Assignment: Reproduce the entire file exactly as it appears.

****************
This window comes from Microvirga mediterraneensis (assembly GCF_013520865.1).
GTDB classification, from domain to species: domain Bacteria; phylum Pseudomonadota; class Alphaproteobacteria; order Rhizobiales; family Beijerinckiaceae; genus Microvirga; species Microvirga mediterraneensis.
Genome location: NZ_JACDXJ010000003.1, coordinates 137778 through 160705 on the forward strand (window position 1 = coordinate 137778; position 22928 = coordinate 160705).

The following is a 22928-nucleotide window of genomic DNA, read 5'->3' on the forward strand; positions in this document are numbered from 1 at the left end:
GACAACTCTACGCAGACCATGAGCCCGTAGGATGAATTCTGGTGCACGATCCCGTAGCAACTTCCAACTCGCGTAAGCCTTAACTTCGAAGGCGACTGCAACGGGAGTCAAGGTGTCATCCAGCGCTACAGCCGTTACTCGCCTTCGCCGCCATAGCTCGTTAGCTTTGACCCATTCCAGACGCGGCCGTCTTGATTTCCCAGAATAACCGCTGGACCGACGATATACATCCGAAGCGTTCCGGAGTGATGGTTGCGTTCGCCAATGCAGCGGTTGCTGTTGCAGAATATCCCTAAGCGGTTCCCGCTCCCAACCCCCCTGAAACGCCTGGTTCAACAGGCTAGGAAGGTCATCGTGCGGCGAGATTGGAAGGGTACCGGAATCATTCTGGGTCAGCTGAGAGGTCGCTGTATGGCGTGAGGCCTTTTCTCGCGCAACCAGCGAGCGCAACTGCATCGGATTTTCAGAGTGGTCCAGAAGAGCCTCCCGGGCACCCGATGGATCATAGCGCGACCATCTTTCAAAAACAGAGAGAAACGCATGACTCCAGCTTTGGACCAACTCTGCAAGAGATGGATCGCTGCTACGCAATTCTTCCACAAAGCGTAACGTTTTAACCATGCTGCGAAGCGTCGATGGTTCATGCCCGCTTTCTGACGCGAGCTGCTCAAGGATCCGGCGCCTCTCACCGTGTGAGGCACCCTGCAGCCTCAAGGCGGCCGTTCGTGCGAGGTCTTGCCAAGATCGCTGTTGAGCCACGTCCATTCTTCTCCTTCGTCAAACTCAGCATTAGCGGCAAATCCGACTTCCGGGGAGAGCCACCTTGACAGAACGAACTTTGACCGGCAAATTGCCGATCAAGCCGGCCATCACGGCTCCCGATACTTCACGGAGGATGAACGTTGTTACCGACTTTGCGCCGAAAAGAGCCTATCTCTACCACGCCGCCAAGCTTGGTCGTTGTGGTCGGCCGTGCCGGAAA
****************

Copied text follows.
This window comes from Microvirga mediterraneensis (assembly GCF_013520865.1).
GTDB classification, from domain to species: domain Bacteria; phylum Pseudomonadota; class Alphaproteobacteria; order Rhizobiales; family Beijerinckiaceae; genus Microvirga; species Microvirga mediterraneensis.
Genome location: NZ_JACDXJ010000003.1, coordinates 137778 through 160705 on the forward strand (window position 1 = coordinate 137778; position 22928 = coordinate 160705).

The following is a 22928-nucleotide window of genomic DNA, read 5'->3' on the forward strand; positions in this document are numbered from 1 at the left end:
GACAACTCTACGCAGACCATGAGCCCGTAGGATGAATTCTGGTGCACGATCCCGTAGCAACTTCCAACTCGCGTAAGCCTTAACTTCGAAGGCGACTGCAACGGGAGTCAAGGTGTCATCCAGCGCTACAGCCGTTACTCGCCTTCGCCGCCATAGCTCGTTAGCTTTGACCCATTCCAGACGCGGCCGTCTTGATTTCCCAGAATAACCGCTGGACCGACGATATACATCCGAAGCGTTCCGGAGTGATGGTTGCGTTCGCCAATGCAGCGGTTGCTGTTGCAGAATATCCCTAAGCGGTTCCCGCTCCCAACCCCCCTGAAACGCCTGGTTCAACAGGCTAGGAAGGTCATCGTGCGGCGAGATTGGAAGGGTACCGGAATCATTCTGGGTCAGCTGAGAGGTCGCTGTATGGCGTGAGGCCTTTTCTCGCGCAACCAGCGAGCGCAACTGCATCGGATTTTCAGAGTGGTCCAGAAGAGCCTCCCGGGCACCCGATGGATCATAGCGCGACCATCTTTCAAAAACAGAGAGAAACGCATGACTCCAGCTTTGGACCAACTCTGCAAGAGATGGATCGCTGCTACGCAATTCTTCCACAAAGCGTAACGTTTTAACCATGCTGCGAAGCGTCGATGGTTCATGCCCGCTTTCTGACGCGAGCTGCTCAAGGATCCGGCGCCTCTCACCGTGTGAGGCACCCTGCAGCCTCAAGGCGGCCGTTCGTGCGAGGTCTTGCCAAGATCGCTGTTGAGCCACGTCCATTCTTCTCCTTCGTCAAACTCAGCATTAGCGGCAAATCCGACTTCCGGGGAGAGCCACCTTGACAGAACGAACTTTGACCGGCAAATTGCCGATCAAGCCGGCCATCACGGCTCCCGATACTTCACGGAGGATGAACGTTGTTACCGACTTTGCGCCGAAAAGAGCCTATCTCTACCACGCCGCCAAGCTTGGTCGTTGTGGTCGGCCGTGCCGGAAA